If I wanted to watch a drama with parents, I could simply watch Outlander season three and indulge myself with the storyline between Brianna Randall and her mother Claire Randall-Fraser.

I just hope the new showrunner writes off the character of William by having him go live with his grandparents and all three have to go into witness protection.

10 Ollie's A Wuss Now

One of the things that has been really been bugging many Arrow fans is that Oliver has been de-fanged. This makes it SO easy for the “bad guys” to get the upper hand.

It’s not a good look when your main character—who has been expertly trained AND was such a competent fighter that even Ra's AL GHUL wanted him to be the heir of the demon—is CONSTANTLY being beaten up by the bad guys.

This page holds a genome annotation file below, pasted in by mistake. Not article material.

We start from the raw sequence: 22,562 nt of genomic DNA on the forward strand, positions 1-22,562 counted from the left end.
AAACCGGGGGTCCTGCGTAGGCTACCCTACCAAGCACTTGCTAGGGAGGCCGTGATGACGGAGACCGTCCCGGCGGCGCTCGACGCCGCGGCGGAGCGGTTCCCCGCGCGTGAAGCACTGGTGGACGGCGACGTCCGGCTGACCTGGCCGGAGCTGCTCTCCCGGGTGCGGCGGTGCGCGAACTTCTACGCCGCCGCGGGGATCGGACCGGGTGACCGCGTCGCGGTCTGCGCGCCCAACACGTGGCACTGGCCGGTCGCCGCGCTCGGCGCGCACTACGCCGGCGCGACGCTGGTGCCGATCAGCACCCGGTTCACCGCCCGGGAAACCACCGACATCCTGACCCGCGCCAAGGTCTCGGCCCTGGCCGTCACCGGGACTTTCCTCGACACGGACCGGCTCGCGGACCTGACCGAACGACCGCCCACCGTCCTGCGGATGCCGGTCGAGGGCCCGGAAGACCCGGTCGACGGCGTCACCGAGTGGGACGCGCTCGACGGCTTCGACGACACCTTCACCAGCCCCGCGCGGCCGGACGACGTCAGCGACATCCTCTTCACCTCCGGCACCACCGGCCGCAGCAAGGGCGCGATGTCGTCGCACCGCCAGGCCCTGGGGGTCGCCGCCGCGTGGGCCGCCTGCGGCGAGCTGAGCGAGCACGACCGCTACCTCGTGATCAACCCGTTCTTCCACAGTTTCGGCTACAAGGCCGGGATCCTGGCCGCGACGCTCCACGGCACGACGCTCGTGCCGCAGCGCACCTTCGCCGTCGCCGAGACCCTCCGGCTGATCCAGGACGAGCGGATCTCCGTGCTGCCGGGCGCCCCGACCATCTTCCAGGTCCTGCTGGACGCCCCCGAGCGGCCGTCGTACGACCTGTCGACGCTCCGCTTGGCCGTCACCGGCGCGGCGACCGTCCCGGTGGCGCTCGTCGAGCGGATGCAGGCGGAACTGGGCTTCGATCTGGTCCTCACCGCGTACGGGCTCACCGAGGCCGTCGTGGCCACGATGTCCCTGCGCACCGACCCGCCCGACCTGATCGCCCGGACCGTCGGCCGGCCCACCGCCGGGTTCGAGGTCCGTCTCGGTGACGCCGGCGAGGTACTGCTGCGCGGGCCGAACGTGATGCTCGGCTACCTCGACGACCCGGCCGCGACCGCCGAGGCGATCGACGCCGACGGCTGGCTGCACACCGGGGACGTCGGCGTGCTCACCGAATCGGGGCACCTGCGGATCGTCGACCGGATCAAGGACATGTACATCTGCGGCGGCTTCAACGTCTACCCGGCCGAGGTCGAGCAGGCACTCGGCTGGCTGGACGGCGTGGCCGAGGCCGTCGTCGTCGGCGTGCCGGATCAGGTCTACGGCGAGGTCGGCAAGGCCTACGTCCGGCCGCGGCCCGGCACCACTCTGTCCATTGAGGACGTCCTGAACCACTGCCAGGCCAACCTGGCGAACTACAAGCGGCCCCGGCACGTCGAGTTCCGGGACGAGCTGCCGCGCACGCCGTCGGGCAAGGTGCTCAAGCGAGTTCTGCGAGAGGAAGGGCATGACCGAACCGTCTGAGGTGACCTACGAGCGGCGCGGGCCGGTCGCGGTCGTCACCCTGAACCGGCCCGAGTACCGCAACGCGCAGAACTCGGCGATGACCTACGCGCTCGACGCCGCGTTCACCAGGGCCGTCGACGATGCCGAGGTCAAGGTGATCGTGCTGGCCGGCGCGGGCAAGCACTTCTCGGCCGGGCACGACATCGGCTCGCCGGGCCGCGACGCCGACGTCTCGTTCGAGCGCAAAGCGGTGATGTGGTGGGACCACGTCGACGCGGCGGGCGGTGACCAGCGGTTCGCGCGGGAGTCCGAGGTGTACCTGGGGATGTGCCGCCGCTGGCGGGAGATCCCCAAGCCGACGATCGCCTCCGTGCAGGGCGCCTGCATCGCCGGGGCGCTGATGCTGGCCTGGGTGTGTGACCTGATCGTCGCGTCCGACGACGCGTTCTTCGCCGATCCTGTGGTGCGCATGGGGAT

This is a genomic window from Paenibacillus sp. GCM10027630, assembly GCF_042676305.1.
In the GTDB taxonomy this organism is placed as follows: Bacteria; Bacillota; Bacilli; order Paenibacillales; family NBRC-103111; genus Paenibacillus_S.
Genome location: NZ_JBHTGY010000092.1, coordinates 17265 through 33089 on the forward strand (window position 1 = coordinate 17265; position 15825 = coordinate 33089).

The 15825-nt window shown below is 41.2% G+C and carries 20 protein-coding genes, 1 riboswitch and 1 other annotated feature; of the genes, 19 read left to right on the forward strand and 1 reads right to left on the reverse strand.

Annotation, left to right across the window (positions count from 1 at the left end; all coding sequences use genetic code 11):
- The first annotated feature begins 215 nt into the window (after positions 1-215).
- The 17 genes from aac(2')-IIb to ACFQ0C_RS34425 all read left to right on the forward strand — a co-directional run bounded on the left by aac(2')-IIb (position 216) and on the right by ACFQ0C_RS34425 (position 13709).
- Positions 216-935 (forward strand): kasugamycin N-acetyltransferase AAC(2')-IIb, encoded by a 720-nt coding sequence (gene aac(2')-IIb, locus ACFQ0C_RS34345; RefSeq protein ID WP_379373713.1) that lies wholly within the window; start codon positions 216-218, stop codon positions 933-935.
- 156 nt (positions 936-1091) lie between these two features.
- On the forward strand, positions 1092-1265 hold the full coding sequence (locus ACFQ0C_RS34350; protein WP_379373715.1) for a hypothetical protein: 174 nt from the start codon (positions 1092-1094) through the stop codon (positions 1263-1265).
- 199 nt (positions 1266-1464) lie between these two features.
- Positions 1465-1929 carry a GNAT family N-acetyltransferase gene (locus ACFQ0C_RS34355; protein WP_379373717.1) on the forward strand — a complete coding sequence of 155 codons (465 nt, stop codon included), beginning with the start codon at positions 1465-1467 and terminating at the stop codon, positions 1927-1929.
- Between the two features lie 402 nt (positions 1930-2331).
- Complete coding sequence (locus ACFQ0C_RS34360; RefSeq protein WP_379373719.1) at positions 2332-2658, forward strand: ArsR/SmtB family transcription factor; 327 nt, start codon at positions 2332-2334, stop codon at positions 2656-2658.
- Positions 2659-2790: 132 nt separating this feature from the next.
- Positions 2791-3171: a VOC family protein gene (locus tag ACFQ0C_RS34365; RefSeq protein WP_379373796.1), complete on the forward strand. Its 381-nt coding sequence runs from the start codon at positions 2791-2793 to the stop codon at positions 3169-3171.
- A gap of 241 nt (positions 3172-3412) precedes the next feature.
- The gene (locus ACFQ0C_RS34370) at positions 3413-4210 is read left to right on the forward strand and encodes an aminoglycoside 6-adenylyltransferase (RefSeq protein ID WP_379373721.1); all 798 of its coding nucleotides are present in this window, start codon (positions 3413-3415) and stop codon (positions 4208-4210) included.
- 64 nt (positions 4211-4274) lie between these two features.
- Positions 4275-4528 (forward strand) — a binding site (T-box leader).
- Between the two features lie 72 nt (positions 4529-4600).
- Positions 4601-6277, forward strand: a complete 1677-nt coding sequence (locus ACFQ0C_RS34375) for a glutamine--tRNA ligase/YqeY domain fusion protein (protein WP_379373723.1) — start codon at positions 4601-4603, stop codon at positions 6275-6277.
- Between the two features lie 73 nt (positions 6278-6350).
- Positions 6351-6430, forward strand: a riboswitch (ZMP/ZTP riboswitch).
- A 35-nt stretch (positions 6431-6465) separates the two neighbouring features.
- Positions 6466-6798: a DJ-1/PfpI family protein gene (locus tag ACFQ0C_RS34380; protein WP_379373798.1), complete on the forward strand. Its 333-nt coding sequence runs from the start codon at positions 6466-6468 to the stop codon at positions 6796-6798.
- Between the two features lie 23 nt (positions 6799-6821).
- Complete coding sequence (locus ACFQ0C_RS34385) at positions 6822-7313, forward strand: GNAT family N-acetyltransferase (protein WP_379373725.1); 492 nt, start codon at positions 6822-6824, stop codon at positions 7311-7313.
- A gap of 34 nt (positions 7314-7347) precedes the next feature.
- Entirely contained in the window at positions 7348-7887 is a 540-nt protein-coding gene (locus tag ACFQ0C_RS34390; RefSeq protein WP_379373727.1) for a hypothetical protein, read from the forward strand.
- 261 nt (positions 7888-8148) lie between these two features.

I can get why he’d be beaten by Ricardo Diaz since in the comics, the Dragon is a pretty formidable foe and a fantastic fighter, but by the end of the season, the writers should’ve had Oliver kick his training into high gear. This way, by the time the finale rolled around, the two would have been evenly matched.

Instead of wasting time on Ollie’s kid, the civil war storyline, etc., we could’ve gotten scenes of Oliver upping his training regimen and pushing himself to the brink in order to take Ricardo down.

It's so frustrating as a fan (especially one that adores comic book Ollie) to watch someone that SHOULD be a competent fighter be constantly depowered and shut down by the showrunners and the writers.

9 Diggle Is Green With Envy